NEW YORK, Dec. 29 (UPI) -- Broadway shows are determined to survive the post-holiday theater-going slump in January and February by slashing their ticket prices, often making it cheaper to see a show on the Great White Way than off-Broadway, where tickets traditionally are more conservatively priced.
The winter doldrums descend on Broadway, a $720 million business last season, when holiday tourists disappear from the city and city-dwellers cut back on going to the theater, often for weather-related reasons. It is typical for four or five shows to close during this slow period, which can last into mid-March.
In recent years, many shows have offered discount tickets from early January into March, but never more discounted than this year.
"Little Shop of Horrors," a popular new musical revival, is offering the best seats at the Virginia Theater for only $60, a one-third reduction in price. "Thoroughly Modern Millie," a holdover hit that won the 2003 Tony Award for best musical, is advertising $50 orchestra tickets for weeknights and $55 tickets for weekend performances, a saving of 50 percent. The long-run "Phantom of the Opera" is offering orchestra and front mezzanine tickets for $45 through March 12.
These reduced ticket prices blur the distinction between Broadway and off-Broadway, where ticket prices tend to remain fixed throughout the winter. A veteran producer of shows in both venues, Benjamin Mordecai, noted in an interview that now "the average ticket price of a new play is more expensive off-Broadway than on Broadway."
"And if it's not more expensive, it's pretty darn close," he said. "Broadway is a bargain-hunter's dream."
Mordecai's observation was backed up by figures released by the League of American Theaters and Producers last week, which showed that audiences attending the new Broadway hit "I Am My Own Wife" are paying an average of $48.50 per ticket, whereas those attending the show when it opened off-Broadway before moving to Broadway's Lyceum Theater paid $52.50 on the average.
There are 35 stages in Manhattan qualifying as Broadway theaters and hundreds of off-Broadway and off-off-Broadway stages catering to 450 non-profit theater companies in the city's five boroughs. Several non-profit companies also operate on Broadway including the Manhattan Theater Club, which recently renovated and moved into the long-derelict Biltmore Theater at a cost of $35 million.
According to figures available from the theater league and other sources, four out of five Broadway shows fail to recoup their investments, a situation that was unthinkable 30 years ago when most show backers went into the theater to make a profit. But it may explain why there were only 150 non-profit theater companies 10 years ago compared to the 450 today.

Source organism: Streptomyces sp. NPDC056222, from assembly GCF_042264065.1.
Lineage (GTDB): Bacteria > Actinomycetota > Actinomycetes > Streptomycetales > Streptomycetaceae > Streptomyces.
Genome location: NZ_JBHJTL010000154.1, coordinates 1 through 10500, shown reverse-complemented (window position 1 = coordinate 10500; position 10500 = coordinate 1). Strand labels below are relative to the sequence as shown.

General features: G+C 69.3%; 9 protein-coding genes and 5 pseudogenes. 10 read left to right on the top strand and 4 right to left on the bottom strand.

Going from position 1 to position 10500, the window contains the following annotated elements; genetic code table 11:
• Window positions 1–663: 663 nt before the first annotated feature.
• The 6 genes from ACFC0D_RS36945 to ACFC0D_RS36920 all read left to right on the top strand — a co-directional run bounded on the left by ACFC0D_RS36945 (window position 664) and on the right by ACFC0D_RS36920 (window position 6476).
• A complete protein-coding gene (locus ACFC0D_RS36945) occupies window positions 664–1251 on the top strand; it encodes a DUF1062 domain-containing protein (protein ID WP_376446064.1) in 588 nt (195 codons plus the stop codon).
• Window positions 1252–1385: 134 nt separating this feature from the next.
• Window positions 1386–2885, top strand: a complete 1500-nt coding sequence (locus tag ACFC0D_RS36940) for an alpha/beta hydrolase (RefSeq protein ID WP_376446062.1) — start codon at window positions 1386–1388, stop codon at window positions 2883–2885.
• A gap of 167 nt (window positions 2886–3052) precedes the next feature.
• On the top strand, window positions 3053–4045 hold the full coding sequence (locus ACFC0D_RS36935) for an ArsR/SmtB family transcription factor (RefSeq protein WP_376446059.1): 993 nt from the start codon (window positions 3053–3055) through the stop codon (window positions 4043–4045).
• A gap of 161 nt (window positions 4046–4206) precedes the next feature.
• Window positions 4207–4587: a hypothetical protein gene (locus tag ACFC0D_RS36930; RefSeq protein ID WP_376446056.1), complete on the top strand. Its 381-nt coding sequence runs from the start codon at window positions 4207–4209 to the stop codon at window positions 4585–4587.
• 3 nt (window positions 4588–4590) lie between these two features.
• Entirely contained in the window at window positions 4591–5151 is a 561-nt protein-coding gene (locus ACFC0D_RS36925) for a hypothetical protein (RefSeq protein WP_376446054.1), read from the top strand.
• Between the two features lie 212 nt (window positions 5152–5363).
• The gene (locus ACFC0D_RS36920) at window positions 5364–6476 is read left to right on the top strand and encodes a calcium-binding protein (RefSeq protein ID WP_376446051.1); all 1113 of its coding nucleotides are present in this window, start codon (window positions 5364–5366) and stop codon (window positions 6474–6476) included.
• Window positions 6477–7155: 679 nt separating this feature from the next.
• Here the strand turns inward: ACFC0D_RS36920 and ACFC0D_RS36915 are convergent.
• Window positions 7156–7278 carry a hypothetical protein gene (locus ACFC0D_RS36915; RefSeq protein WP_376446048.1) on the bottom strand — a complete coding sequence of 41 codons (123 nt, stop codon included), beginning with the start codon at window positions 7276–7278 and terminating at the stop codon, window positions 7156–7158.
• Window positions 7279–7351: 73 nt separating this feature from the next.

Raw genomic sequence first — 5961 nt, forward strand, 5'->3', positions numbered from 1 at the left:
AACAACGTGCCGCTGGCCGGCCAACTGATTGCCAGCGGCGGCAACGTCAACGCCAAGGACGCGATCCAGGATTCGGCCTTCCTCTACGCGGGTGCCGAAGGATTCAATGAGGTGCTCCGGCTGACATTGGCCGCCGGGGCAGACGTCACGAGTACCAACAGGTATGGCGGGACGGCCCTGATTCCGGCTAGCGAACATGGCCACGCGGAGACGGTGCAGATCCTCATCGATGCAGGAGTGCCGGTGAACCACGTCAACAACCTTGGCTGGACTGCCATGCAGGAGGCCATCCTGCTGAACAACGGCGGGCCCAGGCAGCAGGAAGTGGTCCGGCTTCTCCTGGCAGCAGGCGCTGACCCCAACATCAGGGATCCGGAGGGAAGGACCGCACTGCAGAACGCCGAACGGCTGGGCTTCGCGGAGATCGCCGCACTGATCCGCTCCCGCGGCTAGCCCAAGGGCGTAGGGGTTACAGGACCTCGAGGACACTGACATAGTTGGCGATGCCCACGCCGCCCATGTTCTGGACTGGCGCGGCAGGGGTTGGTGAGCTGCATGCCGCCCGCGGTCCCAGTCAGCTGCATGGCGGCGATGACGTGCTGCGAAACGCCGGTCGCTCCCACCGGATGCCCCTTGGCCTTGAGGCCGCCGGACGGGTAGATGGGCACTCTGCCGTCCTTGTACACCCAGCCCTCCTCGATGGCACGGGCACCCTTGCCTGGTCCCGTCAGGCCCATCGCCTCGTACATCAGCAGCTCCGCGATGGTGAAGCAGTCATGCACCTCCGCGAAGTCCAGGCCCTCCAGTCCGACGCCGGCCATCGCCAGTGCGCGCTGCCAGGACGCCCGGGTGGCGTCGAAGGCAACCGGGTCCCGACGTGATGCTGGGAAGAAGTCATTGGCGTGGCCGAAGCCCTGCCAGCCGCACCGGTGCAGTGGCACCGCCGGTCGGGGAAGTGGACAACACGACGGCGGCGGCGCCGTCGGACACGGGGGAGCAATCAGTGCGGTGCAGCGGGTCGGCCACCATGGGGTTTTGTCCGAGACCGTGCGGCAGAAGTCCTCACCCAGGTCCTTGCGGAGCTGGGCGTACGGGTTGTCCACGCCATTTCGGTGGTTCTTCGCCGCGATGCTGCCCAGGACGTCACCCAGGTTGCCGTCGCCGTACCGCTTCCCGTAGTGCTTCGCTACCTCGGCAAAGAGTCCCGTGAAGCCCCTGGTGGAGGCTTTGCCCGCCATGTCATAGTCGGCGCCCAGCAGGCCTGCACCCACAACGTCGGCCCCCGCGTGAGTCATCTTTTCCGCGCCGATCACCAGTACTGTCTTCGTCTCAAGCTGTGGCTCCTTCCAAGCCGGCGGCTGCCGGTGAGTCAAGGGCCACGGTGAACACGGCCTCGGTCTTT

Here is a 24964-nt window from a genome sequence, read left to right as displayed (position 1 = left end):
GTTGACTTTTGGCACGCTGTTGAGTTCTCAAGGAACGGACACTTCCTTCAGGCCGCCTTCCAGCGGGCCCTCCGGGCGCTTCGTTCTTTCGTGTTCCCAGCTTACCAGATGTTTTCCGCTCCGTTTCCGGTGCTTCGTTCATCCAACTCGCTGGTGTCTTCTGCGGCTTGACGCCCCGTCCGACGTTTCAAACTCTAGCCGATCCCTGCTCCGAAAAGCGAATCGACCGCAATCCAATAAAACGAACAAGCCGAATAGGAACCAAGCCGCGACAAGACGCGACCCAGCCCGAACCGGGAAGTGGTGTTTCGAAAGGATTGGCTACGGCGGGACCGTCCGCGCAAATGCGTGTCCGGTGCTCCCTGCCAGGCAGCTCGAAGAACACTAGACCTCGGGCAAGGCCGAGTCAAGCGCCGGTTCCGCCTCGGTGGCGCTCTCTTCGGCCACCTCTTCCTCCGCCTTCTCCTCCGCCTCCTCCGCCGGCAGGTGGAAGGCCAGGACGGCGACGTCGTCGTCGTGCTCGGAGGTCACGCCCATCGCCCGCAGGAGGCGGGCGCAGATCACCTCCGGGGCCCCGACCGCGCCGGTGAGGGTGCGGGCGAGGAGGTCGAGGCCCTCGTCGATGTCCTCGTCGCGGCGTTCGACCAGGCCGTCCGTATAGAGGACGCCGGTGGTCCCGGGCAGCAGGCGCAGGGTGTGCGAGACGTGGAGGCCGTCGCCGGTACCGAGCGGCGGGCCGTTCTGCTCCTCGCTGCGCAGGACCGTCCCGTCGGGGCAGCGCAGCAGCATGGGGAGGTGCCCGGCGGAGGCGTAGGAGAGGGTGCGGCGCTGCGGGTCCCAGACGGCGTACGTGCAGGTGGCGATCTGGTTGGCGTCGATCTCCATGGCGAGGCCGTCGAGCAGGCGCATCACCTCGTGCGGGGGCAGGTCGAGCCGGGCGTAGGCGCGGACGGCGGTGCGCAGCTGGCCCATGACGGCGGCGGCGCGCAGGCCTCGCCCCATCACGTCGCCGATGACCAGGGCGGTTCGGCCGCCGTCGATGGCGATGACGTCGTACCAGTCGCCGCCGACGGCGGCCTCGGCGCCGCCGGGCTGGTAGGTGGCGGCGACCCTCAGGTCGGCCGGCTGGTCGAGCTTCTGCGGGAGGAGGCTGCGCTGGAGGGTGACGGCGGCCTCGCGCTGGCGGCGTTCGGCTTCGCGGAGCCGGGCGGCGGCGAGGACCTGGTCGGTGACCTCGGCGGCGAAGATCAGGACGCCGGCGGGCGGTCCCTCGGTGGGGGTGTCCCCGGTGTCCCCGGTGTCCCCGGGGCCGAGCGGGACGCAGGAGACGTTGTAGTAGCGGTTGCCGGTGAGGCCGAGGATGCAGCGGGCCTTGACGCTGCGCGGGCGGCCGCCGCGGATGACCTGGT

"It's just one more example of the resilience and resourcefulness of the New York theater," said Virginia P. Louloudes, executive director of the Alliance of Resident Theaters, which represents 400 of the non-profit theaters. "I think the impulse to produce theater is so strong that it flies in the face of economics."
The half-price tickets booths in Times Square and lower Manhattan report that sales are up 15 percent so far for the 2003-2004 season over the last season, possibly because domestic tourists have returned to New York in large numbers for the first time since the Sept. 11, 2001, terrorist attacks destroyed the Twin Towers. Sales at these booths are designed to keep faltering shows alive by discounting tickets unsold at theater box offices.
But nothing could save several new shows that have opened and closed since Sept. 1, one of them -- "The Oldest Confederate Widow Tells All" starring Ellen Burstyn -- lasting only one night.
Even such talents as Polly Bergen and Mark Hamill could not keep "Six Dance Lessons in Six Weeks" alive and popular comic Jackie Mason had to shutter his one-man show, "Laughing Room Only," in less than two weeks. The latest victim was Tony Award-winning playwright Richard Greenberg's "The Violet Hour," a Manhattan Theater Club production that closed Dec. 21 despite good-to-mixed reviews.
"Broadway is always going to be a roller coaster," Jed Bernstein, president of the theater league, told United Press International. "Even so, we seem to be in a time when the mass appeal of it is remarkably strong, given the soft economy."
Broadway has added only one theater to its list recently, the Biltmore, after regaining four houses several seasons ago on 42nd Street that had been used as movie houses for many years. Further west on 42nd in a block now called Theater Row, there are six new off-Broadway theaters including the Little Shubert, which the Shubert Organization, Broadway's biggest theater owner, opened a year ago as its first off-Broadway venture.
The latest theater venue to be completed is a three-theater complex on East 59th Street in the Bloomingdale's department store neighborhood. It will open next month and will include the home stage of Primary Stages, a non-profit producer.